I thought that it was nice that there were things that could be changed because of the letters and things the main character would struggle to change or that even if she changed them, some things would turn out the same. How much of the things that happen are up to you to change? How much is predetermined? I like that this series sets this question and I like it that it never answers it. I think answering it would cheapen the overall experience.00aa

On a whole different spectrum is the second season of Shokygeki no Souma. The reason I decided to talk about it here (aside from the fact that it is a summer anime) is that the person who originally recommended this title to me is one of the people who I met after making that one huge mistake in my life. He was a huge influence when it comes to me becoming the geek/otaku that I am today and I can honestly call him one of the main influences in my current life. Without having made past mistakes, I really doubt I would have met him, so I am glad things happened the way they did.


He’s a chef and studied cuisine for some time, so when he recommended the manga to me, I was curious. He said much of the theory in the manga was based on real culinary theories, in spite of the exaggerations. I decided to give it a try and ended up facing something akin to tentacle porn. needless to say, I was shocked enough to stop right there and then.

Then came the anime version and I thought, well, some series are better as anime than they are as manga, right? They wouldn’t put as much sexual content in an animated version, right? The answer is, they actually put more fanservice into the animated series than they did the manga. Not only that, but they added a whole first episode to showcase a strange S&M event that does not really add to the series as a whole.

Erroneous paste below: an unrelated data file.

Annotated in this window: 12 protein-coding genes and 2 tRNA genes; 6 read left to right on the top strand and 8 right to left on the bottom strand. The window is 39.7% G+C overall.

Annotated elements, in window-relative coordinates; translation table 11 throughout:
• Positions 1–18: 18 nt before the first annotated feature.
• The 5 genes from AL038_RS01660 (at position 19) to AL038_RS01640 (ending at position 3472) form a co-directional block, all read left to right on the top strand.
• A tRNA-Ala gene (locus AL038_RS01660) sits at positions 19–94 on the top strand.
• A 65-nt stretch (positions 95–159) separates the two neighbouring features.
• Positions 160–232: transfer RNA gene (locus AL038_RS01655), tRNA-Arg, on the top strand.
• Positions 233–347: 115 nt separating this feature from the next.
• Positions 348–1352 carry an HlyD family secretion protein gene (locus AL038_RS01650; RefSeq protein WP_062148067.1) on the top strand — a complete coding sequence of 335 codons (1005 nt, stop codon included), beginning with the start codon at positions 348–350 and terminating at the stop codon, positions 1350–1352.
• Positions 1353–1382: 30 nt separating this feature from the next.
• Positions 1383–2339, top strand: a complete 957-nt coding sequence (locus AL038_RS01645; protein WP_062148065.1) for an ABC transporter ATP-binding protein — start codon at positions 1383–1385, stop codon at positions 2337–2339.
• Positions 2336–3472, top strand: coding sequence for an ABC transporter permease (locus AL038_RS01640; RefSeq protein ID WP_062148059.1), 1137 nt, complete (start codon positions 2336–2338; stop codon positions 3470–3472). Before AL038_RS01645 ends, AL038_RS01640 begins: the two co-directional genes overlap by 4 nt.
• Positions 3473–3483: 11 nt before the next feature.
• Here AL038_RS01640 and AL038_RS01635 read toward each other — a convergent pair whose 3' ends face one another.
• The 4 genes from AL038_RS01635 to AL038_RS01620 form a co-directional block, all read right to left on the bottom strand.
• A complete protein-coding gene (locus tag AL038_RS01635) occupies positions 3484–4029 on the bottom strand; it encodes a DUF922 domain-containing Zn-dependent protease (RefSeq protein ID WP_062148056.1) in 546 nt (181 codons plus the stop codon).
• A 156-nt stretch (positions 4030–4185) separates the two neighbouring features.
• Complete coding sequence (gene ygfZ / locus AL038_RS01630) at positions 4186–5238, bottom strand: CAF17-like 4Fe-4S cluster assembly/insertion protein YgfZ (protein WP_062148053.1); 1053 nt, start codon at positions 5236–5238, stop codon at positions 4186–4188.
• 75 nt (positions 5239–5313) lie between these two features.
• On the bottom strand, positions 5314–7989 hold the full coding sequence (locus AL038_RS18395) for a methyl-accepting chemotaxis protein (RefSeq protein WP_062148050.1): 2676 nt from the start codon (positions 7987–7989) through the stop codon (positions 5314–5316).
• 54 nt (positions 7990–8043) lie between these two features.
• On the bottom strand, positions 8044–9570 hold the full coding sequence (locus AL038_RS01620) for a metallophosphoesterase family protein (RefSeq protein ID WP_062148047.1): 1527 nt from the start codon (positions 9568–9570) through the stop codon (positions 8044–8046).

The only way I can justify all the nudity in this series is that the author probably really likes cuisine theory and between his action-packed arches he likes to explain why things work the way they do, but then catches himself talking too much about cuisine and makes up for it with naked women instead of potatoes. My friend likes to defend it saying that there’s also naked men, but to be honest, the ratio is completely wrong and the type of men that are mostly depicted are hardly eye candy for women (mostly old men).

This upcoming season will continue the tournament arch. I wonder how far after the tournament will the anime go. So far the anime is following the manga step by step, which I am glad of because, as I said before, I was not a big fan of the extra fanservice the animators tried to cram in the series. In spite of it all, I am looking forward to this series, I just need to make sure to have a full stomach before each episode.

Here’s hoping for a good summer anime season.